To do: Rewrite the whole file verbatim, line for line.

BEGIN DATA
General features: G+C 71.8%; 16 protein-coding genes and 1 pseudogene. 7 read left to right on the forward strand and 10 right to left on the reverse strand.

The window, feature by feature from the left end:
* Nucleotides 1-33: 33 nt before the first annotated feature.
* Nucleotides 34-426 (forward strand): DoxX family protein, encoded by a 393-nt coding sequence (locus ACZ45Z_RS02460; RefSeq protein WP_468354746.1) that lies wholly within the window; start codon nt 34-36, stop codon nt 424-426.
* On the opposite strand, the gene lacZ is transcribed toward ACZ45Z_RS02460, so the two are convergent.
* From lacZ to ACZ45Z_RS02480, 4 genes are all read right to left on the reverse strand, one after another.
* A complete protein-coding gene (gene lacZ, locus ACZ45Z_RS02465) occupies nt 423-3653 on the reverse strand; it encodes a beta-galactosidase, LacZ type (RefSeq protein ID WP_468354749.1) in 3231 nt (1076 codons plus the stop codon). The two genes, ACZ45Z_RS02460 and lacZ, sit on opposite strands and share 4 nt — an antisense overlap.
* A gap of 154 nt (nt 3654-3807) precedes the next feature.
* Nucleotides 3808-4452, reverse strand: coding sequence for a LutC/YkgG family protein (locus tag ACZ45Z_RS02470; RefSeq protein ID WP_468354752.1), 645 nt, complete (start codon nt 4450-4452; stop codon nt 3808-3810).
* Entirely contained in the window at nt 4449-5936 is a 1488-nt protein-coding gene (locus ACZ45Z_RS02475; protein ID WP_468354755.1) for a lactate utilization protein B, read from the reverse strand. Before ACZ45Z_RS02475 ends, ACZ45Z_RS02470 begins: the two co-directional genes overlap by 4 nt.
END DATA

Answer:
General features: G+C 71.8%; 16 protein-coding genes and 1 pseudogene. 7 read left to right on the forward strand and 10 right to left on the reverse strand.

The window, feature by feature from the left end:
* Nucleotides 1-33: 33 nt before the first annotated feature.
* Nucleotides 34-426 (forward strand): DoxX family protein, encoded by a 393-nt coding sequence (locus ACZ45Z_RS02460; RefSeq protein WP_468354746.1) that lies wholly within the window; start codon nt 34-36, stop codon nt 424-426.
* On the opposite strand, the gene lacZ is transcribed toward ACZ45Z_RS02460, so the two are convergent.
* From lacZ to ACZ45Z_RS02480, 4 genes are all read right to left on the reverse strand, one after another.
* A complete protein-coding gene (gene lacZ, locus ACZ45Z_RS02465) occupies nt 423-3653 on the reverse strand; it encodes a beta-galactosidase, LacZ type (RefSeq protein ID WP_468354749.1) in 3231 nt (1076 codons plus the stop codon). The two genes, ACZ45Z_RS02460 and lacZ, sit on opposite strands and share 4 nt — an antisense overlap.
* A gap of 154 nt (nt 3654-3807) precedes the next feature.
* Nucleotides 3808-4452, reverse strand: coding sequence for a LutC/YkgG family protein (locus tag ACZ45Z_RS02470; RefSeq protein ID WP_468354752.1), 645 nt, complete (start codon nt 4450-4452; stop codon nt 3808-3810).
* Entirely contained in the window at nt 4449-5936 is a 1488-nt protein-coding gene (locus ACZ45Z_RS02475; protein ID WP_468354755.1) for a lactate utilization protein B, read from the reverse strand. Before ACZ45Z_RS02475 ends, ACZ45Z_RS02470 begins: the two co-directional genes overlap by 4 nt.